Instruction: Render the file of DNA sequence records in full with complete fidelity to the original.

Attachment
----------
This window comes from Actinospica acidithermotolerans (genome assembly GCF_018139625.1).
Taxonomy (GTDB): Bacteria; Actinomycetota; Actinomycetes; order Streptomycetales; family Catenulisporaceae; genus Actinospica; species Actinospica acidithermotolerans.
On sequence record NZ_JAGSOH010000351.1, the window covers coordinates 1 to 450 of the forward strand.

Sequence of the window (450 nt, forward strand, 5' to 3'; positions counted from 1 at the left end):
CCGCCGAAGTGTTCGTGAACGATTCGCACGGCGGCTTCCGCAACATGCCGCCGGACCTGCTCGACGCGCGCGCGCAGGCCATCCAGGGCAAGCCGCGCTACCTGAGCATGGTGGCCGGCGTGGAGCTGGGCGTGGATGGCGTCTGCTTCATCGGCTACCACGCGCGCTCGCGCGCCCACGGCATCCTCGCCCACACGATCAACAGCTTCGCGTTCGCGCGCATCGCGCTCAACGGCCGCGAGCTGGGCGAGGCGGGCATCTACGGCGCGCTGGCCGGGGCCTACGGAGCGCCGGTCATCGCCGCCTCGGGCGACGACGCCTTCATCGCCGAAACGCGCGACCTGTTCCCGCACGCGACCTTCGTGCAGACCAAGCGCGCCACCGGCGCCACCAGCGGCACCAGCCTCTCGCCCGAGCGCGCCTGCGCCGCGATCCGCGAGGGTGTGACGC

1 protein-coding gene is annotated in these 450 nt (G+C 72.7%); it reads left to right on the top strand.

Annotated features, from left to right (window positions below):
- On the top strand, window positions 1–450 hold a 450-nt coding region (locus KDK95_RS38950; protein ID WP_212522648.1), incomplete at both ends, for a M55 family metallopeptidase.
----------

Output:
This window comes from Actinospica acidithermotolerans (genome assembly GCF_018139625.1).
Taxonomy (GTDB): Bacteria; Actinomycetota; Actinomycetes; order Streptomycetales; family Catenulisporaceae; genus Actinospica; species Actinospica acidithermotolerans.
On sequence record NZ_JAGSOH010000351.1, the window covers coordinates 1 to 450 of the forward strand.

Sequence of the window (450 nt, forward strand, 5' to 3'; positions counted from 1 at the left end):
CCGCCGAAGTGTTCGTGAACGATTCGCACGGCGGCTTCCGCAACATGCCGCCGGACCTGCTCGACGCGCGCGCGCAGGCCATCCAGGGCAAGCCGCGCTACCTGAGCATGGTGGCCGGCGTGGAGCTGGGCGTGGATGGCGTCTGCTTCATCGGCTACCACGCGCGCTCGCGCGCCCACGGCATCCTCGCCCACACGATCAACAGCTTCGCGTTCGCGCGCATCGCGCTCAACGGCCGCGAGCTGGGCGAGGCGGGCATCTACGGCGCGCTGGCCGGGGCCTACGGAGCGCCGGTCATCGCCGCCTCGGGCGACGACGCCTTCATCGCCGAAACGCGCGACCTGTTCCCGCACGCGACCTTCGTGCAGACCAAGCGCGCCACCGGCGCCACCAGCGGCACCAGCCTCTCGCCCGAGCGCGCCTGCGCCGCGATCCGCGAGGGTGTGACGC

1 protein-coding gene is annotated in these 450 nt (G+C 72.7%); it reads left to right on the top strand.

Annotated features, from left to right (window positions below):
- On the top strand, window positions 1–450 hold a 450-nt coding region (locus KDK95_RS38950; protein ID WP_212522648.1), incomplete at both ends, for a M55 family metallopeptidase.